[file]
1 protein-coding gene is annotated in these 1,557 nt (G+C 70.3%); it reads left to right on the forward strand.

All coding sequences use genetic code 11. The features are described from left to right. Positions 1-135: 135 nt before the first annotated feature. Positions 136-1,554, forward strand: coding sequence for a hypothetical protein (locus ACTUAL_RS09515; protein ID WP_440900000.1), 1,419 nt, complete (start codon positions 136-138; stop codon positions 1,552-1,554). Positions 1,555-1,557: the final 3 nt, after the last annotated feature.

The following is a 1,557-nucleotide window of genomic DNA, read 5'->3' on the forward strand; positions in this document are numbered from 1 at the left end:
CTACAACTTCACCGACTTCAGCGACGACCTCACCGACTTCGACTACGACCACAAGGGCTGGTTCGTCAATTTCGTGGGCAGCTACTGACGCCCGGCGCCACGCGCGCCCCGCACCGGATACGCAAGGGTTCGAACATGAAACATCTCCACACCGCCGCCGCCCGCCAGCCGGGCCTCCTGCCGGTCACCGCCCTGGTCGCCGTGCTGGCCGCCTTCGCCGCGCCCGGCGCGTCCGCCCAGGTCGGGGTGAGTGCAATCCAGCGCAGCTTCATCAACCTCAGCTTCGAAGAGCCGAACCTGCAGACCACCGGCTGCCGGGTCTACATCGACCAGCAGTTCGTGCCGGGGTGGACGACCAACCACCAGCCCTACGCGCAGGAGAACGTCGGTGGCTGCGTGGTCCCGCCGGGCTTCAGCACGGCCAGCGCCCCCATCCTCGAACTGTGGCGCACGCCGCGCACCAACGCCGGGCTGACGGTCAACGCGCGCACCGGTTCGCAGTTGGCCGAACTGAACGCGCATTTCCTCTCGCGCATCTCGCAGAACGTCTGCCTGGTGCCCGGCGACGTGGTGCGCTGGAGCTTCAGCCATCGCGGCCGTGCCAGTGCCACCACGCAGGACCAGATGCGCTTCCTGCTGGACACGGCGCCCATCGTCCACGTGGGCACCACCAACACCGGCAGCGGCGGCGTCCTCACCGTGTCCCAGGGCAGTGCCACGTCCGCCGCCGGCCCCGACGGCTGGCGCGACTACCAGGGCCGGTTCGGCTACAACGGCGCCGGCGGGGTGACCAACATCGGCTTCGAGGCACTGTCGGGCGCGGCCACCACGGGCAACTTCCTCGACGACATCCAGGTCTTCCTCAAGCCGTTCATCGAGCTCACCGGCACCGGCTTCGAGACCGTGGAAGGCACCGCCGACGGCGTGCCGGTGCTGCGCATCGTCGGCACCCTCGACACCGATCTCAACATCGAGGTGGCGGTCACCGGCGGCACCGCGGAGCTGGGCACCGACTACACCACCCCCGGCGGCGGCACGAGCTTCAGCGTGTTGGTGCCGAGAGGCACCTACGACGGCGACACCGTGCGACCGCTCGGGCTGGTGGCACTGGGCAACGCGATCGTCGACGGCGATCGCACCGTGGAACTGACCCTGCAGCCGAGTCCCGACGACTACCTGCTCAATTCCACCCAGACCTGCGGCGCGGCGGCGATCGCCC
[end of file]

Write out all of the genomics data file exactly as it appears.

1 protein-coding gene is annotated in these 1,557 nt (G+C 70.3%); it reads left to right on the forward strand.

All coding sequences use genetic code 11. The features are described from left to right. Positions 1-135: 135 nt before the first annotated feature. Positions 136-1,554, forward strand: coding sequence for a hypothetical protein (locus ACTUAL_RS09515; protein ID WP_440900000.1), 1,419 nt, complete (start codon positions 136-138; stop codon positions 1,552-1,554). Positions 1,555-1,557: the final 3 nt, after the last annotated feature.

The following is a 1,557-nucleotide window of genomic DNA, read 5'->3' on the forward strand; positions in this document are numbered from 1 at the left end:
CTACAACTTCACCGACTTCAGCGACGACCTCACCGACTTCGACTACGACCACAAGGGCTGGTTCGTCAATTTCGTGGGCAGCTACTGACGCCCGGCGCCACGCGCGCCCCGCACCGGATACGCAAGGGTTCGAACATGAAACATCTCCACACCGCCGCCGCCCGCCAGCCGGGCCTCCTGCCGGTCACCGCCCTGGTCGCCGTGCTGGCCGCCTTCGCCGCGCCCGGCGCGTCCGCCCAGGTCGGGGTGAGTGCAATCCAGCGCAGCTTCATCAACCTCAGCTTCGAAGAGCCGAACCTGCAGACCACCGGCTGCCGGGTCTACATCGACCAGCAGTTCGTGCCGGGGTGGACGACCAACCACCAGCCCTACGCGCAGGAGAACGTCGGTGGCTGCGTGGTCCCGCCGGGCTTCAGCACGGCCAGCGCCCCCATCCTCGAACTGTGGCGCACGCCGCGCACCAACGCCGGGCTGACGGTCAACGCGCGCACCGGTTCGCAGTTGGCCGAACTGAACGCGCATTTCCTCTCGCGCATCTCGCAGAACGTCTGCCTGGTGCCCGGCGACGTGGTGCGCTGGAGCTTCAGCCATCGCGGCCGTGCCAGTGCCACCACGCAGGACCAGATGCGCTTCCTGCTGGACACGGCGCCCATCGTCCACGTGGGCACCACCAACACCGGCAGCGGCGGCGTCCTCACCGTGTCCCAGGGCAGTGCCACGTCCGCCGCCGGCCCCGACGGCTGGCGCGACTACCAGGGCCGGTTCGGCTACAACGGCGCCGGCGGGGTGACCAACATCGGCTTCGAGGCACTGTCGGGCGCGGCCACCACGGGCAACTTCCTCGACGACATCCAGGTCTTCCTCAAGCCGTTCATCGAGCTCACCGGCACCGGCTTCGAGACCGTGGAAGGCACCGCCGACGGCGTGCCGGTGCTGCGCATCGTCGGCACCCTCGACACCGATCTCAACATCGAGGTGGCGGTCACCGGCGGCACCGCGGAGCTGGGCACCGACTACACCACCCCCGGCGGCGGCACGAGCTTCAGCGTGTTGGTGCCGAGAGGCACCTACGACGGCGACACCGTGCGACCGCTCGGGCTGGTGGCACTGGGCAACGCGATCGTCGACGGCGATCGCACCGTGGAACTGACCCTGCAGCCGAGTCCCGACGACTACCTGCTCAATTCCACCCAGACCTGCGGCGCGGCGGCGATCGCCC